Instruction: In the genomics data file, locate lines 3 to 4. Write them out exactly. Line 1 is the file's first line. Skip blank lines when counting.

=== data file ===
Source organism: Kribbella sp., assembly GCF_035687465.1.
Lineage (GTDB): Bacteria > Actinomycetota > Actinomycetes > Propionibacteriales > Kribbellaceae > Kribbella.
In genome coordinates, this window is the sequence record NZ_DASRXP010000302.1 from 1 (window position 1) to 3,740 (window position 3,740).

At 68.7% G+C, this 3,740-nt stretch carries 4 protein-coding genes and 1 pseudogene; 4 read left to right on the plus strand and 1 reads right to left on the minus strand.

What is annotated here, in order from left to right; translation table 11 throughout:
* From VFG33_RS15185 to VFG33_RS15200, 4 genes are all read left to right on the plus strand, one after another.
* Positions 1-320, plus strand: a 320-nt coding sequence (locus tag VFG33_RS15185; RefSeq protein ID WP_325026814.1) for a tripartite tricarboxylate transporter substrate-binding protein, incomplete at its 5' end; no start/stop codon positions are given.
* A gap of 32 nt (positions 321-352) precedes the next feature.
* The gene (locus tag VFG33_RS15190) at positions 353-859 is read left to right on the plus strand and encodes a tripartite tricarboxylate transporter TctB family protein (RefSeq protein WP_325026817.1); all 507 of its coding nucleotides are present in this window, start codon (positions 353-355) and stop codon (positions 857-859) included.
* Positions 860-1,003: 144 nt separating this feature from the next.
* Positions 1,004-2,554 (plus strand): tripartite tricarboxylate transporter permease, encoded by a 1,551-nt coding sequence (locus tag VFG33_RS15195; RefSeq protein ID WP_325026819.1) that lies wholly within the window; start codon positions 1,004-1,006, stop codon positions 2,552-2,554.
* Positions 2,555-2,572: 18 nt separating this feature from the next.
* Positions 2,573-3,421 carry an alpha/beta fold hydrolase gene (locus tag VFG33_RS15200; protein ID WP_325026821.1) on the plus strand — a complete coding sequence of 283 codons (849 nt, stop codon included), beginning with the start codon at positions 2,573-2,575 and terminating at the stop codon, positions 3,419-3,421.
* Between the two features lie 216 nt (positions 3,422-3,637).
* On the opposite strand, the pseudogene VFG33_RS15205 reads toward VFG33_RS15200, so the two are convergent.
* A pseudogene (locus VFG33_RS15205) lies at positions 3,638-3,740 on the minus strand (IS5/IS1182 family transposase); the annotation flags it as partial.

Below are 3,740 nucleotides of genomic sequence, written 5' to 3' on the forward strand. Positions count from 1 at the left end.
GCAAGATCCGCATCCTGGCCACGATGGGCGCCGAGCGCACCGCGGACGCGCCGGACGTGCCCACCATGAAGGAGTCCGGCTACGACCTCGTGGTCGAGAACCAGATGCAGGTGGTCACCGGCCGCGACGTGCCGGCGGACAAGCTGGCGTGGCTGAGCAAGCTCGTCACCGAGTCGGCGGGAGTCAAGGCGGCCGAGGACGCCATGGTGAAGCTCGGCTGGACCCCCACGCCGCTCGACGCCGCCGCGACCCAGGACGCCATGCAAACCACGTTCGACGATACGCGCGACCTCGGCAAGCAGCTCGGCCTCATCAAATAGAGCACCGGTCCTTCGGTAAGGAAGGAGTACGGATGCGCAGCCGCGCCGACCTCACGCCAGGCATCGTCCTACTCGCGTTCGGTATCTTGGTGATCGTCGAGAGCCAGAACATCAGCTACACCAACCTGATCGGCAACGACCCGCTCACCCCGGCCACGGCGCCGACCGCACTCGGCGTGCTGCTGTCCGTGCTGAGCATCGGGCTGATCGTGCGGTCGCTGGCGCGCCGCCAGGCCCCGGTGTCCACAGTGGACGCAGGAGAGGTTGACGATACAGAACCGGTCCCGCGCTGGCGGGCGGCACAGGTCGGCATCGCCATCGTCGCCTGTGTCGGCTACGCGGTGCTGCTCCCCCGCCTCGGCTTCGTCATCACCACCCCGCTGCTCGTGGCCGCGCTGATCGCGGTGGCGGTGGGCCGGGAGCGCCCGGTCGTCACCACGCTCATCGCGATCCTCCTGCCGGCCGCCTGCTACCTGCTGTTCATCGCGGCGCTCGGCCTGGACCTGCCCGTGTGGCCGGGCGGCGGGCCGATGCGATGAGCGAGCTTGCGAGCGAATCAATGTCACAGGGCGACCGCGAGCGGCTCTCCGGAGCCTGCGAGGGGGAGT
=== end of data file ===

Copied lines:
In genome coordinates, this window is the sequence record NZ_DASRXP010000302.1 from 1 (window position 1) to 3,740 (window position 3,740).

At 68.7% G+C, this 3,740-nt stretch carries 4 protein-coding genes and 1 pseudogene; 4 read left to right on the plus strand and 1 reads right to left on the minus strand.